Prime Minister checks in on athlete preparation for Rio

Prime Minister John Key today met with a number athletes and staff from High Performance Sport New Zealand (HPSNZ) at the AUT Millennium, National Training Centre, Auckland, to check in on their preparations for the upcoming Olympic and Paralympic Games.

With only 135 days to go to the start of the Rio Olympics, the Prime Minister was joined by Sport and Recreation Minister Jonathan Coleman and Associate Minister Murray McCully.

The party met with double Gold medallist Valerie Adams, double gold Para-Swimming medallist Cameron Leslie, 2016 World silver medallists Paul Snow-Hansen and Daniel Willcox and members of the dominant Women’s Rugby Sevens team.

The Prime Minister and Ministers were impressed by the progress being made towards the 2016 Olympic and Paralympic Games.

Speaking after the visit, Alex Baumann, Chief Executive of HPSNZ commented:

“The team at HPSNZ is confident that Rio will be New Zealand’s most successful Games ever and we will achieve our target of 14+ Olympic medals and 12 gold at the 2016 Paralympics.”

 “That’s fantastic because high performance sport success is important to New Zealand.  It provides role models to inspire people and encourage participation, especially young people, leading to a more active and healthier population. It also promotes New Zealand internationally and unites the nation like nothing else can to build our national identity”.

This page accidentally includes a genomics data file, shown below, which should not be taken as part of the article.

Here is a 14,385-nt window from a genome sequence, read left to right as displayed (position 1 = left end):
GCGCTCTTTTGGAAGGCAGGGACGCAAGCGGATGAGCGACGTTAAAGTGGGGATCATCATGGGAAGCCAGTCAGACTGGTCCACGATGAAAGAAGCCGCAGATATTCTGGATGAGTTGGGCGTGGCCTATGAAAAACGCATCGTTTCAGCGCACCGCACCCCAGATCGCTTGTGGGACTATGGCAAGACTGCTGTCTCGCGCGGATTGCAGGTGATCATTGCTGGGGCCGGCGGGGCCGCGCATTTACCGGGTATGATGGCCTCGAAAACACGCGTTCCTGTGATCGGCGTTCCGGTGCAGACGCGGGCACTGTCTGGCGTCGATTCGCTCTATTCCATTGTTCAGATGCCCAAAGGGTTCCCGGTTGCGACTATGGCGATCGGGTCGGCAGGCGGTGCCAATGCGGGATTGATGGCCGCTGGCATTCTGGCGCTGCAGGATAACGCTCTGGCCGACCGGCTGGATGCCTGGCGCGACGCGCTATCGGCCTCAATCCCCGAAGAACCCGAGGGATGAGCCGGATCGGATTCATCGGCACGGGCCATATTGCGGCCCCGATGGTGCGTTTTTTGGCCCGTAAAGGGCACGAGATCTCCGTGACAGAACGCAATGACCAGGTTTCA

Since the establishment of HPSNZ, New Zealand’s international sporting results have improved year on year, in both Olympic and non-Olympic sports. Following the success of London 2012, the Government, via HPSNZ, has invested over $232m directly into the New Zealand high performance system to support preparations for Rio and beyond.

In addition, over 500,000 hours of athlete performance support has been provided by HPSNZ experts to high performance athletes and coaches in preparation for the Games. This support will be continued during the Games as a team of 40 front line HPSNZ performance specialists will provide on the ground continuous support to athletes throughout the Games.  This covers areas like physiotherapy, medical services, nutrition and psychology, among others.

Baumann continued:

 “Right now New Zealand’s high performance system is world-class, and is attracting international attention because of our continued success. That’s great but we cannot stand still. Elite sport is always moving forward and in order to sustain the success we have achieved we must continue to invest and build on our momentum.”

The Prime Minister and Ministers also received an update on progress towards the Tokyo 2020 Games and HPSNZ’s innovation programme Goldmine, which aims to enable world class performance through breakthrough in-house technology.